Gage Roads: Fifteen & Fizzing At The Bung

November 22, 2019, by Guy Southern
Gage Roads: Fifteen & Fizzing At The Bung

Late November 2019 marks the fifteenth anniversary of Gage Roads, a business that’s carved out a serpentine and well documented path, particularly over the past decade. 

The WA operation embarked on a partnership with Woolworths before they consciously uncoupled, has notched up multiple stadium supply contracts, launched the overarching Good Drinks banner that includes homegrown brands Alby, Hello Sunshine and the hop-focused Atomic Beer Project as well as Matso's, and claimed an AIBA Champion Australian Beer title. It’s been quite a ride.  

However, far less is known about the early years of a brewery that was launched on a credit card with a $20,000 limit. 

As the crystal anniversary approaches, Guy Southern caught up with co-founder and managing director John Hoedemaker and CSO, COO and brew chief Aaron Heary, as they reflected on their humble beginnings.


Gage Roads co-founder John Hoedemaker in the early days of the WA brewery.


For a duo now so synonymous with the brewery, the pre-Gage days couldn’t have been more different for the pair.

Through the 90s, John was running a ceramic tile adhesive business with some mates before selling up in 2002 which he says, “taught me a lot about how to run a manufacturing business”. At the same time, his brother Bill and Peter Nolin were brewing at the Sail & Anchor, claiming AIBA Champion Beer and Champion Brewery plus gold and silver medals for a swathe of beers, with the trophies still found in a glass cabinet at the Fremantle pub, even though brewing onsite ceased years ago.

With technical ability now backed up by professional accolades, Bill and Peter were keen to strike out on their own. 

“I came along and had a beer with them at the Sail and Anchor and talked through it," John says. "We decided that I could be the number cruncher, my brother Bill can be the brewer, and Peter Nolin can be the spruiker, because he was a very eloquent sort of fellow. And that was the beginning, but it was a good two years before we were brewing.”

Meanwhile, for Aaron, a gap year had become a lifestyle choice and, later, a career.

“I grew up in Freo and after school I was going to go to uni but I decided to take a gap year which turned into forever,” he says, laughing.

“I just wanted to go surfing and I went down to Margaret River, just to do a bit of casual work down there, and while I was working down there the house I was living in in Fremantle burned down. So, I kinda got stuck.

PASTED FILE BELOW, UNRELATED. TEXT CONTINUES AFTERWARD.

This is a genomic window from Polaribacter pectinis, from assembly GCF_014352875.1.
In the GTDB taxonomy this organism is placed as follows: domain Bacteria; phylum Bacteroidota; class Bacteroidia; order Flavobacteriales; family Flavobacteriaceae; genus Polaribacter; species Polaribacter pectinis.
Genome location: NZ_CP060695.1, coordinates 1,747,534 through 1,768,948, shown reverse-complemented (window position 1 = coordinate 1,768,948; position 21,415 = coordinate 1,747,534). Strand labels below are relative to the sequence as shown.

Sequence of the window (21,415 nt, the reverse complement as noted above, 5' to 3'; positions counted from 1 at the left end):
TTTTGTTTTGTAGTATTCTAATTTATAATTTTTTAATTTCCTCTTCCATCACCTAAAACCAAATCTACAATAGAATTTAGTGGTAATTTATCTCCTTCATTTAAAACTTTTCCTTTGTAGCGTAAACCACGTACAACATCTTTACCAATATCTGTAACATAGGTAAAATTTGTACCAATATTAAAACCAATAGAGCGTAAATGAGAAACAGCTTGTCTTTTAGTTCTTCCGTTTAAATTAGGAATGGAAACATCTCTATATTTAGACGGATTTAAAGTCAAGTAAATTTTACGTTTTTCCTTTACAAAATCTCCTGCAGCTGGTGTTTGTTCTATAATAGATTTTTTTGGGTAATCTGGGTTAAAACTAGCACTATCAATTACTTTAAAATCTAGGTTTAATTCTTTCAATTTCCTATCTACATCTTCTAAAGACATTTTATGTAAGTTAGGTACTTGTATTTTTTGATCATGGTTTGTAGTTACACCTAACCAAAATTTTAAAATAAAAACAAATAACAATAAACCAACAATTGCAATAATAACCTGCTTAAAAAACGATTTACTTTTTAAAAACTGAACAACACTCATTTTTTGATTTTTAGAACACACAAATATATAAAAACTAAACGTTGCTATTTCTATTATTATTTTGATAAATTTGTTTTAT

"I was really enjoying Margs and just surfing and working in wineries and vineyards and that sort of stuff and I landed a job with Devil's Lair, which Janice [McDonald] was at.

“I was just working in the vineyard and she kinda got wind that I’d done really well at school but there was this dude driving around in a Holden Kingswood with surfboard hanging out the back that had a bit of an education. She needed some help in the winery and she dragged me in there.”


Aaron surfing in Puerto Escondido, Mexico.


It proved a fortuitous turning point. 

“She was one of the first brewers at Matilda Bay with Phil [Sexton] and she would tell me stories about brewing beer and we were trying to convince her to brew beer in the winery and she kinda promised but it never eventuated.

"After about four years of doing that I was kinda getting bored of it and I wanted to go travelling and she said, ‘I’ve got this opportunity that’s just come up. Do you want to come and help me come and build this brewery in Fremantle?’ 

“I was born in Fremantle and grew up in Fremantle and she said, ‘You can go travelling any time.’. So, we went up and that was Little Creatures."

It was while help commission the original Freo brewhouse Aaron first met Bill and Peter at the Sail & Anchor. 

"They would come down and have a look around. After a couple of years there, not long after those guys won all their awards, we got Champion Brewery at the Australian International Beer Awards and that’s where the passion for craft beer came from, but I sorta realised that, at the time that we’d launched Pale Ale, we’d launched Rogers and we’d launched Pilsner and it was starting to become more like a factory pumping out those beers."

Figuring he'd learned what he could as a senior brewer and still keen to travel, he headed to North America, eventually brewing at Steamworks in Canada for a year before the travel bug returned. 

“I drove a car down the West Coast of the US and surfed all the way to Mexico and Panama," he says. "During the course of the journey, I met up with Peter Nolin at the Craft Brewers Conference in San Diego and the World Beer Cup. Steamworks had won some awards, so I got up on stage to get this award off Charlie Papazian and, when I stepped off stage, Peter Nolin was there and he said that they were starting this brewery.”